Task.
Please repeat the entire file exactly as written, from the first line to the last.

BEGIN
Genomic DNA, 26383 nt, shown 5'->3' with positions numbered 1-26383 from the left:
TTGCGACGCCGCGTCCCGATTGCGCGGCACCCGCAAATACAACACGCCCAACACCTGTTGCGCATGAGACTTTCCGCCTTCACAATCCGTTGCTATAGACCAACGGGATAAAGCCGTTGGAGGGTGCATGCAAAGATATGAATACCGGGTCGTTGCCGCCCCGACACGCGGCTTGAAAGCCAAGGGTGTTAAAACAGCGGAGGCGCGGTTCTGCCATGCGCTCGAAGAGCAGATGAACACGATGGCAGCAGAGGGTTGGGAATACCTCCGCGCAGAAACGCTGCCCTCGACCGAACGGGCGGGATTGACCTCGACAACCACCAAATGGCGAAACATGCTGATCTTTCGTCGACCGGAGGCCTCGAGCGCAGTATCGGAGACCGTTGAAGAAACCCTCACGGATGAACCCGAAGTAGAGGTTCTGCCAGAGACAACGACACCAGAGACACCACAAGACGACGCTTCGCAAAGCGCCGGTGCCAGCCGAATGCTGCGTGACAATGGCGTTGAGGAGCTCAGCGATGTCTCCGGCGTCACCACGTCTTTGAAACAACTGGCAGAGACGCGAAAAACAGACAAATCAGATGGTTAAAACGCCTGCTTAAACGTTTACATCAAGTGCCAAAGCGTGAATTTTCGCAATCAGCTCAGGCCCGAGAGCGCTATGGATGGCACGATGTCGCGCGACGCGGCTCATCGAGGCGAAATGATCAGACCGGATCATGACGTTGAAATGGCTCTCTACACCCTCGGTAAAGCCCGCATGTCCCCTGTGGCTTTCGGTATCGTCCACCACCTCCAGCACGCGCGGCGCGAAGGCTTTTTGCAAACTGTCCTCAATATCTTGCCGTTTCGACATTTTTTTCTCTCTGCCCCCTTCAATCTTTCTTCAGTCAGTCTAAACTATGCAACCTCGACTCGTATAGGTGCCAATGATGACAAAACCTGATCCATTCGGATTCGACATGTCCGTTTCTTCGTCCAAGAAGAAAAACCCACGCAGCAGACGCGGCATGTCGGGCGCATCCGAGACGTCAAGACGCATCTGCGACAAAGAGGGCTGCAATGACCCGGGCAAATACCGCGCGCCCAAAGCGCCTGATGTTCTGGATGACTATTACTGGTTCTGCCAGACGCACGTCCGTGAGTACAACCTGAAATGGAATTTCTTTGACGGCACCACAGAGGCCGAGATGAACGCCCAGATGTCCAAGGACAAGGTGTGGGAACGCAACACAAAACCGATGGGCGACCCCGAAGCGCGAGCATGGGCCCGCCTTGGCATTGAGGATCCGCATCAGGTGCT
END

Genomic DNA, 26383 nt, shown 5'->3' with positions numbered 1-26383 from the left:
TTGCGACGCCGCGTCCCGATTGCGCGGCACCCGCAAATACAACACGCCCAACACCTGTTGCGCATGAGACTTTCCGCCTTCACAATCCGTTGCTATAGACCAACGGGATAAAGCCGTTGGAGGGTGCATGCAAAGATATGAATACCGGGTCGTTGCCGCCCCGACACGCGGCTTGAAAGCCAAGGGTGTTAAAACAGCGGAGGCGCGGTTCTGCCATGCGCTCGAAGAGCAGATGAACACGATGGCAGCAGAGGGTTGGGAATACCTCCGCGCAGAAACGCTGCCCTCGACCGAACGGGCGGGATTGACCTCGACAACCACCAAATGGCGAAACATGCTGATCTTTCGTCGACCGGAGGCCTCGAGCGCAGTATCGGAGACCGTTGAAGAAACCCTCACGGATGAACCCGAAGTAGAGGTTCTGCCAGAGACAACGACACCAGAGACACCACAAGACGACGCTTCGCAAAGCGCCGGTGCCAGCCGAATGCTGCGTGACAATGGCGTTGAGGAGCTCAGCGATGTCTCCGGCGTCACCACGTCTTTGAAACAACTGGCAGAGACGCGAAAAACAGACAAATCAGATGGTTAAAACGCCTGCTTAAACGTTTACATCAAGTGCCAAAGCGTGAATTTTCGCAATCAGCTCAGGCCCGAGAGCGCTATGGATGGCACGATGTCGCGCGACGCGGCTCATCGAGGCGAAATGATCAGACCGGATCATGACGTTGAAATGGCTCTCTACACCCTCGGTAAAGCCCGCATGTCCCCTGTGGCTTTCGGTATCGTCCACCACCTCCAGCACGCGCGGCGCGAAGGCTTTTTGCAAACTGTCCTCAATATCTTGCCGTTTCGACATTTTTTTCTCTCTGCCCCCTTCAATCTTTCTTCAGTCAGTCTAAACTATGCAACCTCGACTCGTATAGGTGCCAATGATGACAAAACCTGATCCATTCGGATTCGACATGTCCGTTTCTTCGTCCAAGAAGAAAAACCCACGCAGCAGACGCGGCATGTCGGGCGCATCCGAGACGTCAAGACGCATCTGCGACAAAGAGGGCTGCAATGACCCGGGCAAATACCGCGCGCCCAAAGCGCCTGATGTTCTGGATGACTATTACTGGTTCTGCCAGACGCACGTCCGTGAGTACAACCTGAAATGGAATTTCTTTGACGGCACCACAGAGGCCGAGATGAACGCCCAGATGTCCAAGGACAAGGTGTGGGAACGCAACACAAAACCGATGGGCGACCCCGAAGCGCGAGCATGGGCCCGCCTTGGCATTGAGGATCCGCATCAGGTGCT